It paid to go for growth in 2017, so far as the investment trusts picked by our experts were concerned. Of the nine trusts which achieved share price total returns (SPTRs) of more than 30%, six were among the 11 trusts in the Adventurous Growth or the Core Growth categories.
In contrast, only three of the 13 selections in the Income & Growth and Core Growth & Income categories achieved SPTRs of more than 30%. They were TR Property Trust (TRY), which benefited from its substantial exposure to European property companies, CC Japan Income & Growth (CCJI), which is a promising recent addition to the Japanese sector, and Bankers IT (BNKR), which has proved itself one of the more reliable performers in the AIC global growth sector.
The impressive gains achieved by our experts’ most rewarding choices are testament to the way that tightening discounts and gearing can enhance the share price returns on closed-ended funds in a rising market.
Nearly all the top performers saw their SPTRs rise much faster than their net asset value total returns (NAVTRs) over the past 12 months. This was particularly true of TR European Growth Trust (TRG), which saw a 41% NAVTR transformed into a 63.3% SPTR, as investors’ growing confidence in Europe’s economic recovery resulted in its double-digit discount being all but eliminated.
However, investors should note that most of these trusts now have more scope for discount widening than discount tightening, and the former can happen quite quickly if markets go off the boil or a trust runs into difficulties, as has happened in spades at Ranger Direct Lending (RDL).
Top performers gear
All nine top performers also employed a measure of gearing, which should accelerate portfolio gains in a rising market but can turn sour in less exuberant times. It is therefore interesting that trusts such as Monks IT (MNKS), Jupiter European Opportunities (JEO), and Baillie Gifford Japan (BGFD) have lowered their gearing over the past 12 months, indicating that their managers are becoming more cautious about the outlook.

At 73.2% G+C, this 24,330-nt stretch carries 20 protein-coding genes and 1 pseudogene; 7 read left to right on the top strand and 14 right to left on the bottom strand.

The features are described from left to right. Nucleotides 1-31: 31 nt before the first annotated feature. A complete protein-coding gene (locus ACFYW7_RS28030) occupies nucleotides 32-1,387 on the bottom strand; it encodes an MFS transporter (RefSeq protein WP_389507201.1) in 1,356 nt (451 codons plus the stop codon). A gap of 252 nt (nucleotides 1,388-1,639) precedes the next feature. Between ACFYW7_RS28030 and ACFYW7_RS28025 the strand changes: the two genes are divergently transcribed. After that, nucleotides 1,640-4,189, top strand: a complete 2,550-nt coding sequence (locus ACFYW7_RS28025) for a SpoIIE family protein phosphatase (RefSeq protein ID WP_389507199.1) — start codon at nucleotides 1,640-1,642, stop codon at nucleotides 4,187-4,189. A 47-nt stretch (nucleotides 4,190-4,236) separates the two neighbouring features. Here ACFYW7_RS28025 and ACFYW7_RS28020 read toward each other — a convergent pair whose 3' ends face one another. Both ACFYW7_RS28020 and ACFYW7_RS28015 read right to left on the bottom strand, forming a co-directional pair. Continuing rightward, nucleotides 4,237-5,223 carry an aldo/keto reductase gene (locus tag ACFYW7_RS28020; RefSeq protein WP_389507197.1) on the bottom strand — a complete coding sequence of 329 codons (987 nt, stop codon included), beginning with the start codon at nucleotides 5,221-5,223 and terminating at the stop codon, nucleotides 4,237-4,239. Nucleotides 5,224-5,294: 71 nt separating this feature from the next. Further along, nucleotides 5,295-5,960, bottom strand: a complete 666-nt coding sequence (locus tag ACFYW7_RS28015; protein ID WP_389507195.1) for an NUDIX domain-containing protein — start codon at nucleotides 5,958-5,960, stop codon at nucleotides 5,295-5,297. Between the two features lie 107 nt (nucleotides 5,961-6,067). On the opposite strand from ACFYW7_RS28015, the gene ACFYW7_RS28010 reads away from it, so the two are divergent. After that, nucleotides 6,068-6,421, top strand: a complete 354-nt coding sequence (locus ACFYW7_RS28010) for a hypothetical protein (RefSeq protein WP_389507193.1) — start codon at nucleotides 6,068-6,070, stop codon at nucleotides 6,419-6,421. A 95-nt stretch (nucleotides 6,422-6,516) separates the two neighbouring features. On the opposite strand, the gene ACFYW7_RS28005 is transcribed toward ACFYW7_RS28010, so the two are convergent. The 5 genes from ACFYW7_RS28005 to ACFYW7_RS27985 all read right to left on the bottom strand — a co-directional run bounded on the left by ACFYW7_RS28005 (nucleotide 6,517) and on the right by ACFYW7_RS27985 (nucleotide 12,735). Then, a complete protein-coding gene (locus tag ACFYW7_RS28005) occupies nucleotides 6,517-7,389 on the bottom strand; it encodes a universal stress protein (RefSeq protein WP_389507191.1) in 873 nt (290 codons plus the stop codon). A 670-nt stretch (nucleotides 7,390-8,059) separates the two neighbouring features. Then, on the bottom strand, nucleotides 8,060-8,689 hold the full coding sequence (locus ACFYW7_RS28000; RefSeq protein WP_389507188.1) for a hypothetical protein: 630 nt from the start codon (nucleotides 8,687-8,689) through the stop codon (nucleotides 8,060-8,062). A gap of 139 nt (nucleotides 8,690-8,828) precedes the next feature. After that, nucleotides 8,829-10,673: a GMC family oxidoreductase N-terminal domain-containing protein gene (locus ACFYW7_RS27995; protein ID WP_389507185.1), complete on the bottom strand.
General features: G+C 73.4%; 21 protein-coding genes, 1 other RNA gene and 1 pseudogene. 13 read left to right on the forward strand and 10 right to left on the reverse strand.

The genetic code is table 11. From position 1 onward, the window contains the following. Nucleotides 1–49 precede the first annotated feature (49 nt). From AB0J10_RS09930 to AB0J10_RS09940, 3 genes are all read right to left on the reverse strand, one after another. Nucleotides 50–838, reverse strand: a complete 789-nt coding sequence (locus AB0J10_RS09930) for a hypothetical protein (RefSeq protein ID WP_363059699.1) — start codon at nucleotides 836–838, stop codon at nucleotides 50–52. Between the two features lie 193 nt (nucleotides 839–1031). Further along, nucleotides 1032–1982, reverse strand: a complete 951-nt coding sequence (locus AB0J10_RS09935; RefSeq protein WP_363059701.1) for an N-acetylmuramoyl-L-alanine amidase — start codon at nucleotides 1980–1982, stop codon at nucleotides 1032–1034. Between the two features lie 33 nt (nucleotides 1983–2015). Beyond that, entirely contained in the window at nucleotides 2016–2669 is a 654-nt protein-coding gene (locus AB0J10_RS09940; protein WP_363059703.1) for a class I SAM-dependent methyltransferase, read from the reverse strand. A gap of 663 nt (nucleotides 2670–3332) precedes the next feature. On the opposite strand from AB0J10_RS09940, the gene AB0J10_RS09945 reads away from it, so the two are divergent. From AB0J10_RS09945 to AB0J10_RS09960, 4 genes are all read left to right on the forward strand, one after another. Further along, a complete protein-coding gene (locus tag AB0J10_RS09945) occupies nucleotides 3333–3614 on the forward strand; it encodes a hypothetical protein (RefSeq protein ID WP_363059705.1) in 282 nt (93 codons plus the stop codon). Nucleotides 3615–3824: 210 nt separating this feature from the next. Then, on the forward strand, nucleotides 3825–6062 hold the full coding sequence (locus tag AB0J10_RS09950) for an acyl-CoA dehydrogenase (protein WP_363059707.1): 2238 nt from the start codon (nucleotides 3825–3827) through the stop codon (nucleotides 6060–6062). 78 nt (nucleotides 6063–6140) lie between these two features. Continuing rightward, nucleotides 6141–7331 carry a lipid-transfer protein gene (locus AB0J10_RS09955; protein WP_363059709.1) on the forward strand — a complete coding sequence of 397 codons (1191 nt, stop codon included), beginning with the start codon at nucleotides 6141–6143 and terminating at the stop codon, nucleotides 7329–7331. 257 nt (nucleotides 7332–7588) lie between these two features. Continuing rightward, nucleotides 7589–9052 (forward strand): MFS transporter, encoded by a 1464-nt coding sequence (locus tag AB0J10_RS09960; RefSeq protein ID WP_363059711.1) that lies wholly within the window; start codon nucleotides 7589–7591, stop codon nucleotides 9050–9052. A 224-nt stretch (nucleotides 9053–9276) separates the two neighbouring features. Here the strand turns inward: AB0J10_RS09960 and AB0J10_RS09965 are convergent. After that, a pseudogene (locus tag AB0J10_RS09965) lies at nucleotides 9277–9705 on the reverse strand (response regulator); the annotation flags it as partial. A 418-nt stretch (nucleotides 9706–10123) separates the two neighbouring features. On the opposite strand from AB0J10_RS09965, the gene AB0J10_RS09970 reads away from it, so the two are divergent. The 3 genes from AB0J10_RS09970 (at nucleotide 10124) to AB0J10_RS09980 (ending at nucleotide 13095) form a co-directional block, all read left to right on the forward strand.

Only TR European Growth and the similarly oriented JPMorgan European Smaller Companies (JESC) have fully maintained their gearing, signalling that their managers are still finding plenty of attractively priced shares. The latter currently trades on a much more forgiving discount than TRG, and has therefore been preferred to TRG by two of our experts for 2018.
Jean Matterson of Rossie House Investment Management was responsible for selecting TRG, Monks, Baillie Gifford Japan, and TR Property Trust for 2017. She also nominated Standard Life Equity Income (SLET) and ICG Enterprise (ICGT), which were among the better performing trusts in the AIC UK equity income and private equity sectors respectively. She was therefore last year’s star contributor.
Tim Cockerill of Rowan Dartington also put up a strong showing with his selections of Bankers, JPMorgan European Smaller Companies and Schroder UK Mid Cap (SCP), which has picked up encouragingly since Jean Roche joined Andy Brough as co-manager in September 2016. Cockerill also nominated Edinburgh Dragon (EFM), which was the better of the two Far East ex Japan tips. Fidelity Asian Values (FAS), the other one, had a quiet year because its manager Nitin Bajaj has been very cautious about the outlook.
John Newlands did well to select BlackRock Throgmorton (THRG) , BlackRock Frontier Markets (BRFI) and Tritax Big Box Reit (BBOX). THRG and its sister BlackRock Smaller Companies Trust were two of the most rewarding UK equity trusts in 2017;BR Frontiers was the best of our experts’ emerging market selections; and Tritax Big Box, which is the only listed vehicle dedicated exclusively to investing in very large UK logistics warehouses, was the most rewarding of the direct property selections. Launched four years ago, it has expanded rapidly and now has gross assets valued at £2.5 billion.
Peter Hewitt of F&C (now part of BMO Global Asset Management) joined Jean Matterson in selecting Monks, which both have kept on their roster for 2018 despite its much tighter rating. Hewitt is also staying loyal to Personal Assets Trust (PNL).
This article was originally published in our sister magazine Money Observer. Click here to subscribe.
This article is for information and discussion purposes only and does not form a recommendation to invest or otherwise. The value of an investment may fall. The investments referred to in this article may not be suitable for all investors, and if in doubt, an investor should seek advice from a qualified investment adviser.